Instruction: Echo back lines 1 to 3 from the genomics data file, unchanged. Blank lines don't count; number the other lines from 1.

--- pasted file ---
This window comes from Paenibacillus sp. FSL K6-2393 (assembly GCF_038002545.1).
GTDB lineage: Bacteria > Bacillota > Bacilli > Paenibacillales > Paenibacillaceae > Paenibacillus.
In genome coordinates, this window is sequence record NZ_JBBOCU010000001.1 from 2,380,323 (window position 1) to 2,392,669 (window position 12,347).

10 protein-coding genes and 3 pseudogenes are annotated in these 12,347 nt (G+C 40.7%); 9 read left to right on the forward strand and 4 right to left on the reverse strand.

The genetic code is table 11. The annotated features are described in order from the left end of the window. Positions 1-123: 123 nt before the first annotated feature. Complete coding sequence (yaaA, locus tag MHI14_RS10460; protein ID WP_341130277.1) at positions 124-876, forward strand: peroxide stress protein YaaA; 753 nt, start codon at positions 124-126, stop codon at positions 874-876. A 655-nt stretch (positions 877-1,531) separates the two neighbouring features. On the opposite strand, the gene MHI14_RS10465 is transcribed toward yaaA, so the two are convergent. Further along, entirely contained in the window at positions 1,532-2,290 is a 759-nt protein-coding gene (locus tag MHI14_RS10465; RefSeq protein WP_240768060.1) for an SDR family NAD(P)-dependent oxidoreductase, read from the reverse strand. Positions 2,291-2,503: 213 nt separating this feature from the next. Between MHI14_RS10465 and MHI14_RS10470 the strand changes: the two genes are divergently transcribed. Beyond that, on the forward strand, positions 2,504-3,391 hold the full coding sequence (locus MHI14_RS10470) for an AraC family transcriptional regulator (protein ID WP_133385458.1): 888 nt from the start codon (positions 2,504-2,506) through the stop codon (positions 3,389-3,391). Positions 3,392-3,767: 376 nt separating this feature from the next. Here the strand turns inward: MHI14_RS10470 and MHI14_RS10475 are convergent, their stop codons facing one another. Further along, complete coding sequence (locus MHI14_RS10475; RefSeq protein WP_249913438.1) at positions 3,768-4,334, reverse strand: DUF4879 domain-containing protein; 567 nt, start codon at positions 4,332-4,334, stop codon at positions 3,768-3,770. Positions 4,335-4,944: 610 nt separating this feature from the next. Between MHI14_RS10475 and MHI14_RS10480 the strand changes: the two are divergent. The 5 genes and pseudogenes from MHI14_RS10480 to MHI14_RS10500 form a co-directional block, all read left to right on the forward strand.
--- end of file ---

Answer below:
This window comes from Paenibacillus sp. FSL K6-2393 (assembly GCF_038002545.1).
GTDB lineage: Bacteria > Bacillota > Bacilli > Paenibacillales > Paenibacillaceae > Paenibacillus.
In genome coordinates, this window is sequence record NZ_JBBOCU010000001.1 from 2,380,323 (window position 1) to 2,392,669 (window position 12,347).